Gray Divorce

Navigating the Complexities of Divorce in Later Stages of Life

As our country’s population ages, the divorce rates of spouses later-in-life (50+ years old) has increased.  The term “Gray Divorce” is sometimes used for these types of divorces, referring to the demographic trend of an increasing divorce rate for older (“grey-haired”) couples in long-lasting marriages.  Former American vice-presidential couple Tipper and Al Gore’s decision to separate after over 40 years of marriage is an example of this trend. “Gray Divorces” sometimes result under circumstances much different than “standard” divorces.  For example, spouses living separated or estranged (but still legally married) for many years may find divorce necessary to qualify for or maximize benefits from assistance programs, such as medicaid.  These types of divorces often present unique challenges, including division of pensions or retirement accounts, division of property held in trust, or division of non-liquid assets, such as stocks and bonds.  Tax consequences and the effects of divorce on social security income, medicaid, and other assistance programs can also create a challenge.  These types of divorces require familiarity with and planning for the needs of individuals later in life. The attorneys at Alford & Burkhart have provided guidance and advocacy to divorcing clients aging 60 years or older.  Based upon our experience, knowledge, and understanding of the law, our attorneys use various techniques to help clients resolve divorces in a manner that best ensures financial stability later in life.  Our firm is particularly suited to handle later-in-life, “gray,” or elderly divorces because of our experience in other practice areas, such as estate planning, medicaid planning, and veterans’ benefits.  Our attorneys’ exceptional knowledge and understanding of the legal tools and techniques for resolving divorces, and our experience in other related areas of the laws, help us form a unique strategy for each client’s case that fits the particular interests of the client, the complexity of the case, and level of opposition to particular issues related to the divorce.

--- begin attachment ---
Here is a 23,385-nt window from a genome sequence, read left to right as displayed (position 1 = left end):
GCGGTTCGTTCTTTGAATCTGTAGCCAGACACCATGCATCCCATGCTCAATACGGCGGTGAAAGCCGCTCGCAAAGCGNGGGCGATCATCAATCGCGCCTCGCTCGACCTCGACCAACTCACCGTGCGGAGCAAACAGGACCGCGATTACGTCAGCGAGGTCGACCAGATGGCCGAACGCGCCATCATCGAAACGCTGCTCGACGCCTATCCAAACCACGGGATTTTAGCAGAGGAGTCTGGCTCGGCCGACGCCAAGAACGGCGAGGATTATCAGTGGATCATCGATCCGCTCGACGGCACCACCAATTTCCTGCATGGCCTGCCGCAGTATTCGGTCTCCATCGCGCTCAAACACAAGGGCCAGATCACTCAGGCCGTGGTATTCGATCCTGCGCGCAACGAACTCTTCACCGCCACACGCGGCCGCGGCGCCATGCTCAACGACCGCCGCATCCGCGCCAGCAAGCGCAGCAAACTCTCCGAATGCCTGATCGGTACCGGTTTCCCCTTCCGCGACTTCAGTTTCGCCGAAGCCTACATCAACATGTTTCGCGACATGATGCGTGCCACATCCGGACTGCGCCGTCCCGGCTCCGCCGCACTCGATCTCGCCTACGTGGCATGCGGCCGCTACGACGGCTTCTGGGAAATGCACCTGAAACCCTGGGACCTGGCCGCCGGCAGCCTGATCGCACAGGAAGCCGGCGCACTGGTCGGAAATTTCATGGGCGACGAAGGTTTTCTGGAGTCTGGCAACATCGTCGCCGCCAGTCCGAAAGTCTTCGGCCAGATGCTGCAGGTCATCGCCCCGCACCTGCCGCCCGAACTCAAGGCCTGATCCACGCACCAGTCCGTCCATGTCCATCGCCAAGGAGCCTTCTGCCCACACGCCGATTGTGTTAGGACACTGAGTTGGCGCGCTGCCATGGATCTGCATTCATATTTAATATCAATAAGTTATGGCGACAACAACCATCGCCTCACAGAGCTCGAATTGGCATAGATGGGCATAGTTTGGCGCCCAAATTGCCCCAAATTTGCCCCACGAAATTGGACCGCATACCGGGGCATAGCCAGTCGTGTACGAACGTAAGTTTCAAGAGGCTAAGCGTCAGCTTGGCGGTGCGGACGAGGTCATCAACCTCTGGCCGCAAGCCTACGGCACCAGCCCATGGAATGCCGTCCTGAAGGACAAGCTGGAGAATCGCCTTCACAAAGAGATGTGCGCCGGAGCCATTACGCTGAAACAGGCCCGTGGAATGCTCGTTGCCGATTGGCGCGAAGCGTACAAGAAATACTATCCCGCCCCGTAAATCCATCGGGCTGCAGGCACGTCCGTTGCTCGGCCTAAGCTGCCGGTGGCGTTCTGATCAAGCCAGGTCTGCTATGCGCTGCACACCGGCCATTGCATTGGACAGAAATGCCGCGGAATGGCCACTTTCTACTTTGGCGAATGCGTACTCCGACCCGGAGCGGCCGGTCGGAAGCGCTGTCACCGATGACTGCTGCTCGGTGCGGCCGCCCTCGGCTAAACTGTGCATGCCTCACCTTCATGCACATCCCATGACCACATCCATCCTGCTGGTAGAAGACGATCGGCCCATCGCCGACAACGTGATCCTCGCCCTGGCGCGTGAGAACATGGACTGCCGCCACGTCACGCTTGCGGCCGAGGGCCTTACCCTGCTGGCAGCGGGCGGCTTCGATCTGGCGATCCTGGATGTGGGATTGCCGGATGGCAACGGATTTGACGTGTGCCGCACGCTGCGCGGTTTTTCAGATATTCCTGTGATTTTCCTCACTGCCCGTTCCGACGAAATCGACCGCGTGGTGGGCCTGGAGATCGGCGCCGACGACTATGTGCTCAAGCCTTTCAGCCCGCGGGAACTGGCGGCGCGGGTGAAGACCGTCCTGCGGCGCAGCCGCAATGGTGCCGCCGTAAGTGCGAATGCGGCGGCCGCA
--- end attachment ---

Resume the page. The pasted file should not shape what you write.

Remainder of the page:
Marital Assets Subject to Division in Divorce:

  • Real Estate

    including the marital residence, secondary homes, undeveloped real estate, vacation properties, and rental properties.

  • Retirement Accounts

    including pensions, military retirement benefits, 401(k)s, and IRAs.

  • Securities

    including stocks, bonds, and shares of mutual funds.

  • Business Interests

    includes equity interests, voting interests, and membership interests in closely held businesses.

  • Valuable Personal Property

    including jewelry, precious metals, vehicles, boats, and other valuable personal property.

  • Life Insurance

    including present value of benefits, future available benefits, and death benefits.

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